“You are amazing. I can’t believe how calm you were.” I say to Val.

“Me? I was terrified. I thought you looked so calm,” she says, and we laugh at our mutual terror and our ability to hide it.

Suddenly, noiselessly, the patient is awake. Her large eyes are wide open, and staring at us.

“Well, hello!” Val says, in surprise. After trying to wake her so many times, she is finally awake.

“Arem?” I say, asking if she has pain.

The patient says something very quietly in Dinka. We call the OT assistant to come and translate. The patient repeats her sentence, but so quietly that he can’t hear her. She has to repeat it twice. Finally, she speaks louder, and he translates.

“She is saying ‘I was dying, and my children were going to be alone, but now I am alive.’”

Val and I, who hid our fear so well, look at each other with tears in our eyes.

We roll the stretcher to the ward. It is 5am, but suddenly the entire ward is awake, curious about our most recent patient. In order to move her to the bed, we need to move her family off the bed, then line the stretcher up. The stretcher is two feet higher than the bed, and, unlike back home, neither one can change height. We hoist her up, over and down using the sheet she is lying on. It’s not exactly gentle, but it works.

“What do you think her hemoglobin is?” asks Val.

It’s hard to say. She lost so much blood. We agree that she lost at least 3 liters, and a pregnant woman should only have 5-6 liters in her body. We only had one unit to transfuse her, which means that most of the blood in her body is going to be composed of fluid, not red blood cells. I look at her conjunctivae – the area inside the lower eyelid – that becomes very pale when someone is anemic. I take her heart rate – it’s elevated, but not terribly so.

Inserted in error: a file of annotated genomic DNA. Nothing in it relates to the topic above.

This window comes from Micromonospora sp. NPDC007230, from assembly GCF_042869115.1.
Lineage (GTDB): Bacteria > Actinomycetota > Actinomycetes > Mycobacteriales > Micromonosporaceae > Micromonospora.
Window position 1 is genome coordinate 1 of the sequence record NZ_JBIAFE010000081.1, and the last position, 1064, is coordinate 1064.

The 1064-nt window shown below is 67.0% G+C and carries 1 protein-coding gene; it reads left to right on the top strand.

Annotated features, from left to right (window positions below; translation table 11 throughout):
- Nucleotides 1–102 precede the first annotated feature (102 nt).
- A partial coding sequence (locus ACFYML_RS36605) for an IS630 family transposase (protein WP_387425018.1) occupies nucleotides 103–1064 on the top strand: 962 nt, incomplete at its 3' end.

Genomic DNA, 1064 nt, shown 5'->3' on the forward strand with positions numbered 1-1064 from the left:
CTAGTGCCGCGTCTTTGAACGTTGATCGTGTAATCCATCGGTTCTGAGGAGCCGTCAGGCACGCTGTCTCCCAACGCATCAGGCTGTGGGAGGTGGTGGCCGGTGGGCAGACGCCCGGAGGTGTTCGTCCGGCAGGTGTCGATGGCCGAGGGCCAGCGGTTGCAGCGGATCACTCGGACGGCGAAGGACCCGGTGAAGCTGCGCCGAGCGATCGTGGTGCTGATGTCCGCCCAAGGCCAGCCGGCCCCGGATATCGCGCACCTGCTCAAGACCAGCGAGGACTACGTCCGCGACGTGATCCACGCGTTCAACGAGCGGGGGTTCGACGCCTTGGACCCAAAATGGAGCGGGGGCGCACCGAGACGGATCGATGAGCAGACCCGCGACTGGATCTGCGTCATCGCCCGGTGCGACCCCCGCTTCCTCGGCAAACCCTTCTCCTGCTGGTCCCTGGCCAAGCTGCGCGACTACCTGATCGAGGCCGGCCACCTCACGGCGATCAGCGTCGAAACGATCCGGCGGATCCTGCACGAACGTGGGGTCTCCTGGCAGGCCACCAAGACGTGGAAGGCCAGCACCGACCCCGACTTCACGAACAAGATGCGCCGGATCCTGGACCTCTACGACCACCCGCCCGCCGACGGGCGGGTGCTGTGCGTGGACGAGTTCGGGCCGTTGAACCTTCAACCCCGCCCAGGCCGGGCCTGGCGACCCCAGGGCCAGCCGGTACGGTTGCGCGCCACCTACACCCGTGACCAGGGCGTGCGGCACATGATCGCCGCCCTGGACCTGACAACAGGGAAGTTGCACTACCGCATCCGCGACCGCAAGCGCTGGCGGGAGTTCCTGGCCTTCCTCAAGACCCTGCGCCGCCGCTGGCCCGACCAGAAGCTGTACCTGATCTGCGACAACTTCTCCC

“4.0,” I guess. Val rolls her eyes.

“I don’t know, I think lower,” she says. She could easily be right – my prediction is hopeful. She could easily be as low as 2.0. And if she is, what are we going to do? There’s no blood.

The nurse brings over the Hemocue machine, which checks hemoglobin level immediately. He pricks her finger, but her hands are so rough from the lifetime of hard labor that she has done (digging, planting, reaping, carrying water, pounding grain) that he can hardly get one drop out. He has to prick her three times before he finds a place that will bleed. The machine beeps with its result, and reads “4.0”

Val and I laugh and slap hands at this wonderful result. I imagine that all the onlookers in the ward have no idea what we’re happy about. It would also be hard to explain to anyone back home. By any standards, a hemoglobin of 4.0 is a life-threatening level. But when you’ve bled someone of at least 3/5 of their blood volume and you have nothing left to give them, it’s a damn miracle.

Val and I leave the hospital after 5am. We are completely wiped. Not only have we been up all night, but the intense focus required to operate on this extremely ill patient is profoundly draining.

Over the next few days, the patient does surprisingly well. She reports feeling weak, but she is able to sit up in bed and walk around remarkably quickly, and her pain seems well controlled. On her second postoperative day, she asks us if we removed her uterus. The translator and I look at each other nervously, because we have already explained to her twice that her uterus was removed, and that she will no longer be able to bear children. Is she in denial? Did she not understand it?

I re-explain the situation at length, including the uterine rupture, the hemorrhage, the need to remove her uterus, and the implications for fertility. I hope she is able to absorb this information, and I await the translation of her response.

“She understands,” the translator says. “She remembers that you told her this before, but she just wanted to confirm. She has two boys, and they are enough.”

“Tell her to focus on the two children she has, and to provide for them and make sure they get an education,” I say. Two educated sons will go far in this new country of South Sudan, which is so hungry for progress.

The patient responds.

“She will take good care of them,” the translator says, and the patient shakes my hand and smiles just the tiniest bit.